Feed just about any living creature a little vampire blood and it becomes a Ghoul, at least temporarily. In VTM, ghouls are omnipresent servants, easily created, and heavily abused - although networks do exist to assist them in escaping their masters. A ghoul’s emotions run to extremes with the heady drug of vitae in his veins, not to mention the Blood Bond — such a creature often falls prey to great rages and disturbing cravings. The name “ghouls” was not chosen at random.
After a vampire feeds their Vitae to another creature, they become a ghoul, granting a few benefits: The aging process halts, sometimes even reverting slightly; limited access to disciplines and faster healing. However, Ghouls are dependent on the Blood, as they will revert to their true age when denied access, sometimes fatally. It's control is the primary way that ghouls are managed by their domitors, through the Blood Bond — in addition to more traditional techniques like Dominate. The nastiest part of being a ghoul, of course, is that one is a slave to an inhuman monster that treats humans as chesspieces or the occasional light snack.
Various clans have different needs (and consequently treatment) for ghouls. The Ventrue make extensive use of ghouls, many of whom are only marginally aware of this fact. The Tzimisce are also fond of ghouls, although they tend to use them as one might use modeling clay, and such ghouls are almost invariably deformed. Tzimisce ghouls used as bodyguards or shock troops are called szlachta; others are combined into the gigantic, gestalt war ghouls called vozhd. Some unlucky ghouls are even shaped into architecture for Tzimisce havens. Such techniques have been adapted by the modern Sabbat, to create fleshweld ghouls, individuals ghouls able to merge into a creature similar to a vozhd at a moment's notice.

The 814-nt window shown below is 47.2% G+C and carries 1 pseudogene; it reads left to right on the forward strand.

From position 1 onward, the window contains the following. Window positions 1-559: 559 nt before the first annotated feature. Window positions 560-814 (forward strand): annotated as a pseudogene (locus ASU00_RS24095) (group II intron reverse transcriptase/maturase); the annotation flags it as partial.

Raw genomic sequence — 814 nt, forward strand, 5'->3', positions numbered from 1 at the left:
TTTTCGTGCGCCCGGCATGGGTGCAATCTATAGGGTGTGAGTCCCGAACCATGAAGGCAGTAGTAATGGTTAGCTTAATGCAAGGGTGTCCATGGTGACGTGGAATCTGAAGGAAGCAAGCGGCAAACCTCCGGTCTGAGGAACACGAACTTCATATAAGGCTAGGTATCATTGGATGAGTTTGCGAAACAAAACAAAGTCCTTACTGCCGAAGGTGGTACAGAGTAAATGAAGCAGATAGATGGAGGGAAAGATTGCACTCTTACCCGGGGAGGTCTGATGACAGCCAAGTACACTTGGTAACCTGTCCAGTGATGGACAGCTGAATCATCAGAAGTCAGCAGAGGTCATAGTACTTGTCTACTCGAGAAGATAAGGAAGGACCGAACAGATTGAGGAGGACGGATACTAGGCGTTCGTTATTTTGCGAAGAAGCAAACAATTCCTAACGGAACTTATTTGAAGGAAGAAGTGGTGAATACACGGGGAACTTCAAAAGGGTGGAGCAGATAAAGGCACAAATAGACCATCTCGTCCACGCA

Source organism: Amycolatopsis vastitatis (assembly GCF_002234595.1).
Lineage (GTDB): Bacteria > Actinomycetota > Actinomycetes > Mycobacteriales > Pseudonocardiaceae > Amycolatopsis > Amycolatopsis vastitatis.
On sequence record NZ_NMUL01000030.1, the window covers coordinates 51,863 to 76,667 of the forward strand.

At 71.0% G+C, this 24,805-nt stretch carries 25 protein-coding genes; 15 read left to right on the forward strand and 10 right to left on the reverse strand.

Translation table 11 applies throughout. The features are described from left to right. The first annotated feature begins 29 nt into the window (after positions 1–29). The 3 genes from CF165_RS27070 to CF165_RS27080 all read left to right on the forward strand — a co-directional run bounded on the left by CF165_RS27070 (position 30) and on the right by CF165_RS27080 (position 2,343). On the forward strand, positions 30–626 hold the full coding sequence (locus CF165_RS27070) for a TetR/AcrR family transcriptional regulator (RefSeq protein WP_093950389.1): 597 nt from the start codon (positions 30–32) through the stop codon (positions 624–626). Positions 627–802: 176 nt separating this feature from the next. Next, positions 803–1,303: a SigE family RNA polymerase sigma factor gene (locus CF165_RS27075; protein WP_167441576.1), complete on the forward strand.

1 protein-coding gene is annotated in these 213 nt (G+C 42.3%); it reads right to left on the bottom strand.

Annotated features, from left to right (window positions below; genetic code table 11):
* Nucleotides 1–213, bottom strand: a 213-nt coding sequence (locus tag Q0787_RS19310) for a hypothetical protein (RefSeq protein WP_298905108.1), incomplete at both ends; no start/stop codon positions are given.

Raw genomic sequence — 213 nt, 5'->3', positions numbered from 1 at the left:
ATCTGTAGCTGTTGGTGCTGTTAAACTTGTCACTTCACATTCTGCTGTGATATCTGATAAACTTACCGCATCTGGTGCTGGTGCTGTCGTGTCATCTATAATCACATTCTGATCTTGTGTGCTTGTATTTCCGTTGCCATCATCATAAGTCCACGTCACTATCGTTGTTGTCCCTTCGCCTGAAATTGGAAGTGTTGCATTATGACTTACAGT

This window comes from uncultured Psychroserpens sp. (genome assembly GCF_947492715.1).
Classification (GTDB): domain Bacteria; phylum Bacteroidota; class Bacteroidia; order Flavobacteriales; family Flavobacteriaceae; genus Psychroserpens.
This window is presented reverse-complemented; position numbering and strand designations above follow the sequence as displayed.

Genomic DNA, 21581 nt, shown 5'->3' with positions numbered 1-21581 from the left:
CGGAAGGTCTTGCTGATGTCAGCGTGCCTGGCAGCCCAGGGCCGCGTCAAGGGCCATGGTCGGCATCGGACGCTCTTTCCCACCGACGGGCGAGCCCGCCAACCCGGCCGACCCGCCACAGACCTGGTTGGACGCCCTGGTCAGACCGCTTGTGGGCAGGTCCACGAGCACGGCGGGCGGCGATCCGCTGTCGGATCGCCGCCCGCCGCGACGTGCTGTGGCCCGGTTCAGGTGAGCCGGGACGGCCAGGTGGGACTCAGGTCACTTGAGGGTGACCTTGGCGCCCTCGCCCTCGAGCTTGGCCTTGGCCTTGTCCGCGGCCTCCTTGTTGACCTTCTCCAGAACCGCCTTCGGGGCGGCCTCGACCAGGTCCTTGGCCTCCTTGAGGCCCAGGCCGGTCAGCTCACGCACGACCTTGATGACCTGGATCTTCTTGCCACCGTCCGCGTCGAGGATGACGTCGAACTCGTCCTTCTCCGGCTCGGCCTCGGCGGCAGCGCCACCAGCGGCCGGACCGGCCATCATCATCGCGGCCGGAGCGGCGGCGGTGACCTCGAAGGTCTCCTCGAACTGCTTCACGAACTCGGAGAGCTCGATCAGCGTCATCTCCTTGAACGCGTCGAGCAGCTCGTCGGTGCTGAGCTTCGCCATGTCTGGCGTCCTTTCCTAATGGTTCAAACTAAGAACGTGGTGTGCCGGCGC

Animals can also be made into ghouls, a tactic particularly favored by the Nosferatu, and other users of Animalism. Animal ghouls sometimes grow larger and mutate, the result being a somewhat horrifying parody of the original creature. In addition, animal ghouls may develop a taste for blood, regardless of their original diets.
Ghouls tend to fall into three major categories:
- Ghoul Vassals - who are the stereotypical blood-addicted servant of a vampire;
- Independent Ghouls - who live a dangerous existence in a constant struggle for vitae;
- Revenants - hereditary ghouls whose body produces their own vampiric vitae.
The ghoul vassals are pulverized throughout vampiric society, while Independent Ghouls are quite rare, considered dangerous enemies by Cainites. The Revenants are largely associated with the Tzimisce, but most of them are insane cannibalistic freaks, that have no place in regular mortal society.
In general, ghouls aren't notable. If they were, they'd be dead. However, a small number have acquired a degree of notoriety.
- Caiaphas Smith - the legendary monster hunter, is effectively an independent ghoul.
- Heather Poe - an ill-fated college fashion major that can be turned into a ghoul by the protagonist of the game VTM: Bloodlines.